To test US-MRI co-registration in a clinical setting, we invited a subset of individuals (n=3, 6 carotid arteries) participating in an ongoing trial (ClinicalTrials.gov NCT00860184) for which Baylor College of Medicine is one center to participate in an ancillary study. The trial enrolls and follows asymptomatic subjects with 50–79% carotid artery stenosis in whom a carotid MRI is performed at baseline. The ancillary study which added 3D ultrasound imaging was in addition approved by the trial principal investigator.
The MRI was first obtained using sequences specified by the trial protocol. The PDW MR image series obtained over an 8 cm length of carotid artery centered on the bifurcation of the carotid artery (2 mm slice thickness, 40 slices total) was then exported in DICOM format and uploaded to a LOGIQ E9 US system. For the US scan, we positioned the subjects similarly to that used for MR imaging to achieve in-plane registration.
The co-registration method between real-time scans and uploaded MR images was similar to that used for ex vivo co-registration between US and MRI. Briefly, real-time US scans were obtained and co-registered to the uploaded MR image using semi-automated feature registration of corresponding planes followed by point-to-point registration (Figures 3 & 4). Validation by manual methods was conducted as described for CEA specimens; we used the disappearance of the flow divider as a common feature to evaluate registration between the imaging modalities.
The MRI slices per sample, US frames per sample, and US frames per co-registered MRI slice were described using Stata 11 (Stata, College Station, TX). Absolute agreement between US co-registered frames and manual co-registration were determined by calculating intraclass correlation coefficients (ICC) using a two-way random effect analysis of variance (ICC[2,1] method) model to test strength of absolute agreement (12). ICC’s were also calculated using a multi-level hierarchical model with mixed effects (13), which adjusted for variations within each CEA specimen. Bland-Altman plots were generated to examine for biases inherent to registration methods used and to evaluate 95% limits of agreement between mutual MRI-registered and independent US-registered frames (14).
For the C-IMT measurements performed for US-US co-registration, intraclass correlation coefficients (ICC[2,1] method) were used to determine inter-visit repeatability and inter- and intra-reader reproducibilities. Bland-Altman plots were also generated to examine for biases inherent between methods. For the US-MRI co-registration conducted in patients with known carotid atherosclerosis, the difference in frames for common features observed on US and MRI was noted and described.
Among the 13 CEA specimens imaged, 33 features were identified on the MRI series. We found a mean of 19.7 (S.E. 2.1) US scan frames within each registered MRI slice. The number of MRI slices per CEA specimen and US frames per specimen can be found in Table 1.
Inter-reader reproducibility using manual registration was excellent, with an intraclass correlation coefficient (ICC[2,1] method), or measure of absolute agreement, of 0.995 (Figure 5A). Correlation of the US system registered US frames with manually registered US frames was also excellent, with a composite ICC(2,1) of 0.995. ICC(2,1) ranged between 0.995 and 0.997 for each reader when manually registered US frame features were compared with the US system registered US frames (Figures 5B & 5C). In fact, after adjusting for variations at the CEA sample level using multi-level modeling, we still found the methods to have excellent agreement with no change in composite ICC.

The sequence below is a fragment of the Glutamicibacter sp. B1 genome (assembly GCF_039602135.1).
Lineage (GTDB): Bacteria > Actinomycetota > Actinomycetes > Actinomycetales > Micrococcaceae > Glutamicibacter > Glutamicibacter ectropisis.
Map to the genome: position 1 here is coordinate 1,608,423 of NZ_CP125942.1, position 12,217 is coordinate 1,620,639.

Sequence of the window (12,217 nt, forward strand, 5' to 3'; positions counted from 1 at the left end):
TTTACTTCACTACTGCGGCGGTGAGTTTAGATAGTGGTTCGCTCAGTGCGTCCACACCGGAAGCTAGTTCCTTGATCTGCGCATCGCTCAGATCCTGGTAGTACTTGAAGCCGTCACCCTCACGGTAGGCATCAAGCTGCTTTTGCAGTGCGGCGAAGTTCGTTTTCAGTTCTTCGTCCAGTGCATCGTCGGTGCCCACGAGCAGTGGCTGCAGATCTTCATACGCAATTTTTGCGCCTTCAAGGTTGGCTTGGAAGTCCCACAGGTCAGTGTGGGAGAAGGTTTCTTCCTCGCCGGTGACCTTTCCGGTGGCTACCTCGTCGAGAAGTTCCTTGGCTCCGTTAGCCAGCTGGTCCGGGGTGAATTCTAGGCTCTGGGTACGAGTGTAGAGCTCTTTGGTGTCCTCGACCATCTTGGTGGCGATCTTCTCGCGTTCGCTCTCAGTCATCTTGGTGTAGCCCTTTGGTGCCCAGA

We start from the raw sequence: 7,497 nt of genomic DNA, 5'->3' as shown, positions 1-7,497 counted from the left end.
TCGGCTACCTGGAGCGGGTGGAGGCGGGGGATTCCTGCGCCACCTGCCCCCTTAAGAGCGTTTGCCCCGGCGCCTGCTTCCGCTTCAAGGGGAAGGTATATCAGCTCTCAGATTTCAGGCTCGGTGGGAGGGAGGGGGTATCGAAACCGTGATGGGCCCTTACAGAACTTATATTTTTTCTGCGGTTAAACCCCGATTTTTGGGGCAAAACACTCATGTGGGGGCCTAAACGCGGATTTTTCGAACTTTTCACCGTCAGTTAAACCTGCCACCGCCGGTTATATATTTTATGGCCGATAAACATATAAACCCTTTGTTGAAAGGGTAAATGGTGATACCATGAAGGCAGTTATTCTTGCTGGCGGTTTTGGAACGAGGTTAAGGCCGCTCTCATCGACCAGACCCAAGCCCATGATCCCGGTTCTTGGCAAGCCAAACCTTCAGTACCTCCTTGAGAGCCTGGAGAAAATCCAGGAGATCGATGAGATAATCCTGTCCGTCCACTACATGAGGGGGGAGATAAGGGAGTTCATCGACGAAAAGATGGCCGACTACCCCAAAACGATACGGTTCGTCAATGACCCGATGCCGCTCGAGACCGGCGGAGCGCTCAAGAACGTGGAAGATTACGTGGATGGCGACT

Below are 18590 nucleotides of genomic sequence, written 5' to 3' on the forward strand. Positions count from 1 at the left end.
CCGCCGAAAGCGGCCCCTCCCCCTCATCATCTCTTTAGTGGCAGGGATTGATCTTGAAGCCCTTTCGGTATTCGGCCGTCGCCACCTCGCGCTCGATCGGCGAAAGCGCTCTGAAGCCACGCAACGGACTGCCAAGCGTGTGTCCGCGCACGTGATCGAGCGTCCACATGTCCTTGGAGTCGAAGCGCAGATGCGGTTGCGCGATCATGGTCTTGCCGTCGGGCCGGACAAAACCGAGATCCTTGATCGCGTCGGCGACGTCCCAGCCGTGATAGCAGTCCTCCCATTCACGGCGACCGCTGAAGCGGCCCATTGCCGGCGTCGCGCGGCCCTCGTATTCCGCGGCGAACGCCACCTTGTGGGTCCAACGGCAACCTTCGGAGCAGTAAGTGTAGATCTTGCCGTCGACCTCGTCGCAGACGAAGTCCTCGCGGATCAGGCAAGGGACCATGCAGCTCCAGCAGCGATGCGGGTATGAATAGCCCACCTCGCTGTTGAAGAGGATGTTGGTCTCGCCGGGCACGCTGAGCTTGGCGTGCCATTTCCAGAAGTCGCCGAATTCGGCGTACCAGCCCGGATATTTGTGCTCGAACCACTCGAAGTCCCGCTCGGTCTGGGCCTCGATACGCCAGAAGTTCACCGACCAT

Bland-Altman plots comparing the US system registered US frame for a MRI slice transition to manually registered US frame showed very low difference (−2.8 frames for Reader 1 and −2.1 frames for Reader 2) and limits of agreement within the mean US frames between MRI slices (−22.1 to 16.5 frames for Reader 1 and −16.8 to 12.6 frames for Reader 2) (Figure 5). Moreover, the 95% limits of agreement for the difference between methods for indexed frame number fell within the upper 95% limits of the mean number of US frames between MRI slices (24.2 indexed US frames between MRI slices). In other words, for a given co-registered MRI slice, US frames indexed by the manual registration method fell within the range of US frames attributed to that MRI slice by the US system registered method. For each observer, only 2 of 33 (6.1%) data points were beyond the limits of agreement and neither of these data points were from the same sample (i.e., points outside the limits of agreement came from different markers for different readers).
For C-IMT measurements, the mean far wall common C-IMT measured on images acquired with the Meijer’s arc and with the GPS-like technology were 0.61 (SE 0.03) mm and 0.63 (SE 0.03) mm, respectively, for the initial visit, and 0.64 (SE 0.03) mm and 0.64 (SE 0.04) mm, respectively, for the return visit. There was no significant difference in C-IMT measurements between sides and visits for the traditional method (p=0.66 and p=0.10, respectively) and for the GPS method (p=0.43 and p=0.22, respectively).
The mean difference between the two methods was small (0.01 [SD 0.06] mm) when averaged over both sides and visits (p=0.29) (Figure 7). The intra- and inter-reader reproducibilities were high using the GPS-like technology (ICC[2,1] of 0.91 and 0.93, respectively). The inter-visit correlation coefficient for C-IMT measurements on images from the GPS-like technology was consistently greater than those taken from Meijer’s arc (left ICC 0.93 vs. 0.72, right ICC 0.84 vs. 0.80, side-averaged 0.91 vs. 0.84, all respectively) (Table 2). Image qualitity was subjectively noted to be poor for 12 image sets with GPS based imaging as opposed to 1 for the traditional method. However, image quality was adequate for CIMT measurements in all image sets.